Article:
The Raggedy Road

By Jan Hudson Krueger

"Hold on, ladies! This stretch is a real strap-snapper!" That was the usual shouted warning from Mom as she and her pals turned onto McGillivray Road, heading to the cottage from Mississauga. She would slow down a bit, but, like a horse getting close to the barn, she was too eager to get to the lake so the speed reduction was minimal.

Which came first, the road or the farm for which it is named? It will remain unknown to me as the records for this area are vague and sparse. The farm was established by the senior Malcolm McGillivray in 1875, according to the rustic sign at the end of the driveway. Last Fall, I had the opportunity to talk with his granddaughter, a sprightly eighty-plus year old with the amazing name of Libby Holler ("How do you spell your name, Ma'am?" "Holler...like you're trying to get somebody's attention!" She laughed.)

 Photo courtesy of Jan Hudson Krueger

Photo courtesy of Jan Hudson Krueger

 

She filled me in on her part of the family tree...her parents were Malcolm "Mac" McGillivray Jr., the man that we old-timers remember seeing on his tractor, and her mother, Lillian. Her brother's name was Karl. She's quite pleased that the side roads bordering the homestead are named after her father and brother. Her father was also responsible for erecting the bridge at the narrows when the water levels were raised to facilitate the local logging industry. As a side note, Mac and his son actually made a short documentary for the National Film Board, entitled "Heavy Horse Pull" in 1977 (click here to see the video). The synopsis states:"In rural Ontario, Karl and Malcolm McGillivray still work their heavy horses as their grandfather did one hundred years ago. They also enjoy competing with other teams in the region." It remains a delight to see huge draft horses out grazing still; apparently the current generation wants to continue the family tradition.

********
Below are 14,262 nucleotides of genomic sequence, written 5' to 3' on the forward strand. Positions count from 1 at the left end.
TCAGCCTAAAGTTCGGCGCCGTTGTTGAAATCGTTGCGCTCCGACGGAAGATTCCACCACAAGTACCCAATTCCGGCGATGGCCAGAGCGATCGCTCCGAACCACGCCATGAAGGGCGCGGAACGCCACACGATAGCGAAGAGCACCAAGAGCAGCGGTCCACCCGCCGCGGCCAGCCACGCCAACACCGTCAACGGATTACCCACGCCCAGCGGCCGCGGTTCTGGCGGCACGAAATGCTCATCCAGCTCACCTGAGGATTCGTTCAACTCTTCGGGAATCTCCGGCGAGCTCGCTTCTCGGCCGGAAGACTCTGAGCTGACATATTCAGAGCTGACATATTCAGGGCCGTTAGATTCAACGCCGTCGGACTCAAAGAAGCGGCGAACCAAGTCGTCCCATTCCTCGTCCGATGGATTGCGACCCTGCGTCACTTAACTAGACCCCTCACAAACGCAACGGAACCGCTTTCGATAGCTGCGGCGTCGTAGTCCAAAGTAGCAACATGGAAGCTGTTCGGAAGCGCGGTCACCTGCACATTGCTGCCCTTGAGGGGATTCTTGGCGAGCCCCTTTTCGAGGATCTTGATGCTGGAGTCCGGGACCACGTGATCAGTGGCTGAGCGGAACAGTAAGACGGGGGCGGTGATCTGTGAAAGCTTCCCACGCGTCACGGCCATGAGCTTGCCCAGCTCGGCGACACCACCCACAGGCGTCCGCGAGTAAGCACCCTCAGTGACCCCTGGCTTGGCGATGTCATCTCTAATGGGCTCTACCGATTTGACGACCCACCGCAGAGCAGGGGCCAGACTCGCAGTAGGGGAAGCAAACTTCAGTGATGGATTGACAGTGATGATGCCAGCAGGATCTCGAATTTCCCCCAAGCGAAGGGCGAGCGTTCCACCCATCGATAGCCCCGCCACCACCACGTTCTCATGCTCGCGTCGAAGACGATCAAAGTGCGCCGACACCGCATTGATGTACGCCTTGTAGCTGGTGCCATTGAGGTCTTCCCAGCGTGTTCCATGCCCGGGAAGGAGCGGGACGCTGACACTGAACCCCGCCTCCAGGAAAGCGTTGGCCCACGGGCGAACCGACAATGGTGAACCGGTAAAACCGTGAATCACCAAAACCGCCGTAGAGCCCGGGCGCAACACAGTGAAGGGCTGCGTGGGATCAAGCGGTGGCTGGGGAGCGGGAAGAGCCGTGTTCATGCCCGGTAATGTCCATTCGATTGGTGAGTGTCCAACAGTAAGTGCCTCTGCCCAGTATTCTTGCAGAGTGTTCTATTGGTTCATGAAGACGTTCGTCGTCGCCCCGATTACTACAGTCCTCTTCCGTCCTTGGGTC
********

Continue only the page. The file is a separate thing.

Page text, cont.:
McGillivray Road has been spelled a variety of ways over the years, and is also known as Haliburton County Road #9. In my childhood of the 1950's, it was narrow and gravelly, dusty and uneven, rough around the edges and the low parts were still a "corduroy" road under the annual layers of crushed stone and dirt. A corduroy road is a section of the travel way where logs were laid close together so that vehicles could travel over the marshy bits without getting mired. There were several of these sections and going over them in a car, slow or fast, would rattle the very teeth in your head!

In the hot dry months, a truck would come along spraying oil on the road to settle the dust. The curves were tight and treacherous, made more so by the encroachment of forest coming right up to the edges. No drainage ditches, no stop signs, no visibility...it was great! Of course, I was too young at the time to be the one trying navigate along its six-kilometer length, but the rapid rise and fall of the contours were great for squeals and butterfly stomachs for us in the back seat, unencumbered by any restrictions such as seat belts.

 Photo courtesy of Jan Hudson Krueger

Photo courtesy of Jan Hudson Krueger

The trees were close enough to interlock branches over the road, making a welcome canopy of shade. Bugs and butterflies, birds and bees were constant companions, and wild raspberries could be picked along the way to quench one’s thirst. Great patches of daisies and other wildflowers graced the sunny side of split rail fences. Traffic was light and when anyone did actually drive past, they always gave a nod or a wave. A lovely custom that happens only rarely now. Now the road is widened and flattened, paved and safe, but it seems to lack some of the homespun quality that a few of us are lucky enough to remember.

And yet, the raggedy road retains its essence in the patchwork style of pavement, pothole filling and broken-off chunks along the edges. Animals still venture forth, deer gambolling in leaps and bounds, chipmunks gambling with passing cars, mother snapping turtles finding nesting sites in the loose material on the sides, wild turkeys on parade and the three raucous crows that patrol the southern end. Commercial interests such as the Paudash Lake Marina, the Anchorage and Camp Can-Aqua still provide the friendly helpful services, as they have for many years. Determined joggers and cyclists populate the road in the nicer months; families still come out for a Thanksgiving stroll while the beast is cooking in the oven. And some of us still slow down, somewhat dangerously, on the bridge that Mac built, to gaze at the two aspects of our enchanting lake.